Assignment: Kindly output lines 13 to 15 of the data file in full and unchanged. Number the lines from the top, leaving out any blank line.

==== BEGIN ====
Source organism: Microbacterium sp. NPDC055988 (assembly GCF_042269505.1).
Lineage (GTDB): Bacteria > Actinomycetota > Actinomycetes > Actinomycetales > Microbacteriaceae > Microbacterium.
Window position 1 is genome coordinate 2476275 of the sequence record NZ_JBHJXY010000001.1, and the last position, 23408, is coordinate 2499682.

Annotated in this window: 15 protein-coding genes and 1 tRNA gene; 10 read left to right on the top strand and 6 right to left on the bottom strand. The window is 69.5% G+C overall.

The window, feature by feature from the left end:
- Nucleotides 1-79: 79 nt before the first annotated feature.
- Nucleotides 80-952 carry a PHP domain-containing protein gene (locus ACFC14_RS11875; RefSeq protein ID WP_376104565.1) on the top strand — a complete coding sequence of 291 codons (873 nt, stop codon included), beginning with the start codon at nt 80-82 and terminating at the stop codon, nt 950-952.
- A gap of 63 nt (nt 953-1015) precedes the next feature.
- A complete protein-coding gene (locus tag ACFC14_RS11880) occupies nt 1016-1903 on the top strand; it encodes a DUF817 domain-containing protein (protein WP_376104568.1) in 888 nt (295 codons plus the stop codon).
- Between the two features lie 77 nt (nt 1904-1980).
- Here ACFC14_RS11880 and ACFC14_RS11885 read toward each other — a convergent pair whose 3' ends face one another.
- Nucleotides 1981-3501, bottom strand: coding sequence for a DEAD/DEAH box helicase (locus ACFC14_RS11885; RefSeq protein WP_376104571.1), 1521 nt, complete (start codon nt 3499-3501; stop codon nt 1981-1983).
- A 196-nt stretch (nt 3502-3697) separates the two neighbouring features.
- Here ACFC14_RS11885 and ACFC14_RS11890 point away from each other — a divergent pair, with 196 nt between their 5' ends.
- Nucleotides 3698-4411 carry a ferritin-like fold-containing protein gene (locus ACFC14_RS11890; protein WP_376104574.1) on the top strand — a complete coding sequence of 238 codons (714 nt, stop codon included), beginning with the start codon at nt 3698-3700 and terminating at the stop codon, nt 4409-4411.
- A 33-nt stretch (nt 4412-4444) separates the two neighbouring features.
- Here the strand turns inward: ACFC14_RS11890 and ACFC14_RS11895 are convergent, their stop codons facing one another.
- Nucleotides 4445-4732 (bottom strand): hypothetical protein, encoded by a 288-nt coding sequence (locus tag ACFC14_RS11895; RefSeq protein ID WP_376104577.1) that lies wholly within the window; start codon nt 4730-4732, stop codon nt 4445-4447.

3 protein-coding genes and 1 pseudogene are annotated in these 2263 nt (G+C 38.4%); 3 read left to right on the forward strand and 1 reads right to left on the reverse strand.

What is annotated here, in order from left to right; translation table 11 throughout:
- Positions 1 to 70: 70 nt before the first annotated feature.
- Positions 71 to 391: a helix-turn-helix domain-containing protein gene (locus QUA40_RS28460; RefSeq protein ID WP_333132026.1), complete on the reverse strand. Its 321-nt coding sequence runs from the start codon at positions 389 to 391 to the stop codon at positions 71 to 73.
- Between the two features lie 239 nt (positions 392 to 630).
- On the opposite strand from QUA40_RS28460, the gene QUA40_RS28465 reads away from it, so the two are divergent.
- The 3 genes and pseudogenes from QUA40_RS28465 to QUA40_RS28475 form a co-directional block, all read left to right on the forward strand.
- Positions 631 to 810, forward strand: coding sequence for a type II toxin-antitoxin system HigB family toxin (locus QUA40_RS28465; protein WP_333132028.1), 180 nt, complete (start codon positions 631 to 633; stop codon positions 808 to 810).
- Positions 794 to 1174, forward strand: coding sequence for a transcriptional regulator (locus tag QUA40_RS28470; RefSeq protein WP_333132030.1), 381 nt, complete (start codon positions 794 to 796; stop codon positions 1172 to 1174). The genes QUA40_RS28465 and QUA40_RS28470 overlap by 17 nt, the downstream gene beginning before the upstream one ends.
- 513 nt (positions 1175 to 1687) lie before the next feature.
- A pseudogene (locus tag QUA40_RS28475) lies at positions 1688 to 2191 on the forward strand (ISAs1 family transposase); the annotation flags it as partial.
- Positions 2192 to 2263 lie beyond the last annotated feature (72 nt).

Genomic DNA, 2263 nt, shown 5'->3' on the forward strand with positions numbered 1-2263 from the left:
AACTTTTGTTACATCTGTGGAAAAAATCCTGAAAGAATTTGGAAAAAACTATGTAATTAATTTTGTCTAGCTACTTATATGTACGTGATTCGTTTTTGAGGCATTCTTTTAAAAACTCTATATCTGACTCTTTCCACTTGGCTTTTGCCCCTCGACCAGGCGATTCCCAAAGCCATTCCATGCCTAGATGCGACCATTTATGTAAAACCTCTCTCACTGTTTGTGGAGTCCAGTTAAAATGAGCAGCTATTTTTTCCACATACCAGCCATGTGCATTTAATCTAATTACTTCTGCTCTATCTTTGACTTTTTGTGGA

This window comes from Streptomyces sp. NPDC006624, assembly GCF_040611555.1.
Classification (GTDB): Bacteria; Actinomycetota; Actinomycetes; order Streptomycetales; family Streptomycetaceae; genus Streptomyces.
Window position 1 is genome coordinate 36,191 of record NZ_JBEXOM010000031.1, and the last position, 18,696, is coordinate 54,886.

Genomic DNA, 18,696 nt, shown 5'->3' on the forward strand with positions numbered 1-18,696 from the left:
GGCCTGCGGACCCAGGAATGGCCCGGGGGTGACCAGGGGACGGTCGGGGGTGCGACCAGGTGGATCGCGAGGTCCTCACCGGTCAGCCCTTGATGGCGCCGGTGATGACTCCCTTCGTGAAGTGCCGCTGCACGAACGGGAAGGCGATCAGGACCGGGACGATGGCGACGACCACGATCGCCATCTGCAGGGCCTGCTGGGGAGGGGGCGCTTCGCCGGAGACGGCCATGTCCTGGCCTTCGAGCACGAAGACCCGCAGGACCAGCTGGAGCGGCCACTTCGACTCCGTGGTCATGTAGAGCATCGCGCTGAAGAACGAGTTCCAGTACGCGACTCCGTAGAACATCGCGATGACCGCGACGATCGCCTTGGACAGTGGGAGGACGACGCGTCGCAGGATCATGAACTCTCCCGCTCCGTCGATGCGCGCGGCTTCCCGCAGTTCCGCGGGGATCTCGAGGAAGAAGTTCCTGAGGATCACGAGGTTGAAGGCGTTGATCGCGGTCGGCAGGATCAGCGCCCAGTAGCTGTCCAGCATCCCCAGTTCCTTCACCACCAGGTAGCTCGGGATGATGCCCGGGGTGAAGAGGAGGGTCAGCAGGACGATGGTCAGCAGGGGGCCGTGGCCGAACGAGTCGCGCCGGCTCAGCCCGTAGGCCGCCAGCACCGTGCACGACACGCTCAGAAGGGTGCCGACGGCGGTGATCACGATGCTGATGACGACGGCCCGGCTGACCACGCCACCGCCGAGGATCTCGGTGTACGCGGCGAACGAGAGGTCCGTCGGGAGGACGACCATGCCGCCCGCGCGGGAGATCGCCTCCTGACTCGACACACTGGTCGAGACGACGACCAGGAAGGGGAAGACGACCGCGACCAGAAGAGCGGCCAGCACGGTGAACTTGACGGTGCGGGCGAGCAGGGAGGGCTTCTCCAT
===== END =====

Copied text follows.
- A 196-nt stretch (nt 3502-3697) separates the two neighbouring features.
- Here ACFC14_RS11885 and ACFC14_RS11890 point away from each other — a divergent pair, with 196 nt between their 5' ends.
- Nucleotides 3698-4411 carry a ferritin-like fold-containing protein gene (locus ACFC14_RS11890; protein WP_376104574.1) on the top strand — a complete coding sequence of 238 codons (714 nt, stop codon included), beginning with the start codon at nt 3698-3700 and terminating at the stop codon, nt 4409-4411.